We know what Trump did. What remains to be seen is whether Senate Republicans will back his behavior. Monday evening we got a big part of the answer.

When we say that it’s Senate Republicans who are on trial, that’s not just rhetoric or wordplay. It’s the reality and understanding it is a guide to political action.

I’ve already seen a number of statements from Senate Democrats “hoping” that “Republican moderates” will force McConnell to backtrack. This is all wrong, not least because it prospectively credits the good faith of these supposed “moderates” who are in fact operating as McConnell’s foot soldiers in shutting the trial down. In other words, this is vouching for the good faith and good intentions of senators who deserve to be driven from office in November. Start making the case against them right now. If any of them think they are unfairly accused the solution is ready at hand.


Here are the rules Mitch McConnell has laid out for the Senate impeachment trial

Published 43 mins ago on January 20, 2020
By Matthew Chapman

On Monday, CNN obtained the draft of the rules proposed for impeachment by Senate Majority Leader Mitch McConnell (R-KY).

According to the rules, both sides must present opening arguments and evidence within two days each, in a total of 24 hours of total arguments, which is a much stricter requirement than the rules during the Clinton impeachment. This will likely mean much of the debate will have to go into the night if the House managers want to use their full time to argue their case.

At the end of the two presentations, will be 16 hours of questions. There will be no motion to dismiss after that, as in the Clinton impeachment rules, but there will then be four hours and an up or down vote to allow witnesses or documents — a concession made to Republicans like Susan Collins (R-ME) and Lisa Murkowski (R-AK), who had been pushing for such language.

It is unclear yet whether Democrats will propose amendments to this resolution.


So Murkowski and Collins wanted 16 fucking hours ................................and that is all..........................and then a fucking up or down vote.........................to think if there should be witnesses.....................

November 3, 2020 cannot get here fast enough.........................

GOP senator hides from constituents for 791 days straight

By Dan Desai Martin -January 20, 2020 5:00 PM

Colorado's Cory Gardner is considered one of the most vulnerable senators in the country facing reelection in 2020.

It has been nearly 800 days since Republican Sen. Cory Gardner held an in-person town hall with his Colorado constituents, with no indication he will hold one anytime soon.

Gardner is a top target of Democrats hoping to gain control of the Senate in 2020, and he is facing reelection in a state that backed Hillary Clinton in 2016 and elected Democrats to every statewide position in 2018.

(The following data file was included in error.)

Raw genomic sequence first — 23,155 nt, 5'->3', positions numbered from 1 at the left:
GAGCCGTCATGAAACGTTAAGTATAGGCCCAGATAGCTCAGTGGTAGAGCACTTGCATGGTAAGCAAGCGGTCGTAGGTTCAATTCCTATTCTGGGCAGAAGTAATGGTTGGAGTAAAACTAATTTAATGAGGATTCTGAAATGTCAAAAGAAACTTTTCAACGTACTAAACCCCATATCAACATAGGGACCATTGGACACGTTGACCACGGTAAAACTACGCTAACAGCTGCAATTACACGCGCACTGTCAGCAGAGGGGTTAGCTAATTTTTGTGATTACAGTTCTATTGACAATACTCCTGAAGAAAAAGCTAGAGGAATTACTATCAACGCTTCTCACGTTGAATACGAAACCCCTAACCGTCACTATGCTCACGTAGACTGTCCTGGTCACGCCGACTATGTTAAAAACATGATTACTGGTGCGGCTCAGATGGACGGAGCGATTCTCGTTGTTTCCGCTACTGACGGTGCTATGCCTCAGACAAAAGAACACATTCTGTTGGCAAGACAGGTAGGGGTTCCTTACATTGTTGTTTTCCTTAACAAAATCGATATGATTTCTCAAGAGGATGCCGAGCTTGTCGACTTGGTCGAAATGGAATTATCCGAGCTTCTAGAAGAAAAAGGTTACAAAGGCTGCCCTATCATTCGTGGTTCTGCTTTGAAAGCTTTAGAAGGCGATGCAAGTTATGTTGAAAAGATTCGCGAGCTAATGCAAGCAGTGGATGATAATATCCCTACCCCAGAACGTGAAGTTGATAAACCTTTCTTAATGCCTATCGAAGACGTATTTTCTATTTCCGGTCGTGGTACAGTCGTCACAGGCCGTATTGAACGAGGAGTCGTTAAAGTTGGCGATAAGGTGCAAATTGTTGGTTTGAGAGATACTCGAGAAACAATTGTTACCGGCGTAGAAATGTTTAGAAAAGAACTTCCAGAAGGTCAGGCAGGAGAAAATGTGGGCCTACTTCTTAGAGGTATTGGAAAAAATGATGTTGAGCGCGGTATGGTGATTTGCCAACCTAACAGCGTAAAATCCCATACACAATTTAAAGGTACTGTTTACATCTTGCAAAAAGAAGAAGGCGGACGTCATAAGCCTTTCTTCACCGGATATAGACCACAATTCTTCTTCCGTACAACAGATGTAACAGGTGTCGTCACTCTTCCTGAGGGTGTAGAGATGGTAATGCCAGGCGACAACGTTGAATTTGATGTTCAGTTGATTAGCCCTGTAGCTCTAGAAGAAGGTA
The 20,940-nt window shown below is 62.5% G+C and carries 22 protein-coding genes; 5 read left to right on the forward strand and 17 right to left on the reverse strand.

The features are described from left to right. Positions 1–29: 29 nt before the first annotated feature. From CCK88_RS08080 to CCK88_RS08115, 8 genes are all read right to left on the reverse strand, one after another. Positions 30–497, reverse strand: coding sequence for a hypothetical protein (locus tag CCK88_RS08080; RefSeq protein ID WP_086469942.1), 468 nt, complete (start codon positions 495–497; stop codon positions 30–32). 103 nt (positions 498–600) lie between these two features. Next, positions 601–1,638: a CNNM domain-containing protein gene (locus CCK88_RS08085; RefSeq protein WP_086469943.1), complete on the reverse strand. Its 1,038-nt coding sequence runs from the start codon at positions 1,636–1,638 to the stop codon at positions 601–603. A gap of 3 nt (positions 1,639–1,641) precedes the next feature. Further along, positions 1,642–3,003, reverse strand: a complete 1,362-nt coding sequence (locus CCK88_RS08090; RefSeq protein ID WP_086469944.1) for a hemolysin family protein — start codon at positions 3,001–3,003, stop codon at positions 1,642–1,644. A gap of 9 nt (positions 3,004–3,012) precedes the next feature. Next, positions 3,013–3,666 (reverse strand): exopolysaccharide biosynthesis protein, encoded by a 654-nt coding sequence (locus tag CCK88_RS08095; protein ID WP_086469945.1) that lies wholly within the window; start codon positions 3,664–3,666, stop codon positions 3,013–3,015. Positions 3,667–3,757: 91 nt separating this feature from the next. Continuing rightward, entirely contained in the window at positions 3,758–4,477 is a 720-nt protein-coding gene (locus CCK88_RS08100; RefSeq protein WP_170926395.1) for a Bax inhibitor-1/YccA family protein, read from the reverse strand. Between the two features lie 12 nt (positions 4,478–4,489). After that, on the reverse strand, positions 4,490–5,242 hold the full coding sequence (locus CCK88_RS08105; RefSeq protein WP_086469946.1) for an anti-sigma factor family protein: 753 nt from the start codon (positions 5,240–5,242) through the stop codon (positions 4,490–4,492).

According to the Colorado Times Recorder, Gardner last held a town hall on Nov. 20, 2017, which was 791 days ago. A Monday New York Times report noted Gardner has no upcoming town halls listed on his Facebook page.

Gardner is avoiding his constituents despite facing a high-profile reelection in roughly 10 months. Gardner's approval rating in the state is only 37%, with a slightly higher percentage of Coloradans disapproving of his job performance (40%), according to a recent Morning Consult poll. Gardner is regularly listed as one of the most vulnerable Republicans in the country.


Since he like's to hide, maybe someone can catch him the halls of the senate and and ask what he thinks of the fucking new rules that his party wants and that #Moscow Mitch wants for the "trial".......................

As Citizens United Turns 10, We Need to Fight to Get Money Out of Politics

Tiffany Muller, Inequality.org
January 19, 2020

Ten years ago this week, the Supreme Court released its disastrous 2010 Citizens United decision.

The court, either through remarkable naivety or sheer malevolence, essentially married two terrible ideas: that “money equals speech” and that “corporations are people.” The ruling put a for sale sign on our democracy, opening up a flood of corporate, special interest, and even foreign money into our politics.

Through Citizens United and a collection of other terrible and related decisions, the Court made a bad situation worse. We saw the proliferation of super PACs, which can accept and spend unlimited amounts of money to influence elections, and the rise of dark money, which is undisclosed political spending that can come from any special interest, even foreign countries.

In the 10 years since the decision, there’s been $4.5 billion in outside spending (spending from outside interest groups and not candidates for office) in elections, compared to $750 million spent in the 20 years prior to the case. From 2000-2008, there were only 15 federal races where outside spending exceeded candidate spending. In the same amount of time following Citizens United, this occurred in 126 races. Since the decision, almost half of all outside spending is dark money that has no or limited disclosure of its donors.

And that money is not coming from the farmers suffering through Donald Trump’s trade war or the fast-food workers fighting for a living wage. It’s coming from the wealthiest among us, people often with very different priorities than the majority of Americans. In fact, a full one-fifth of all super PAC donations in the past 10 years have come from just 11 people.


I think I will re-read......................... Dark Money by Jane Mayer

11 people ..............................

The Multinational Trying to Bankrupt the Dock Workers Union Has a Sordid Past

Ari Paul, In These Times
January 19, 2020

The International Longshore and Warehouse Union (ILWU) is facing an existential crisis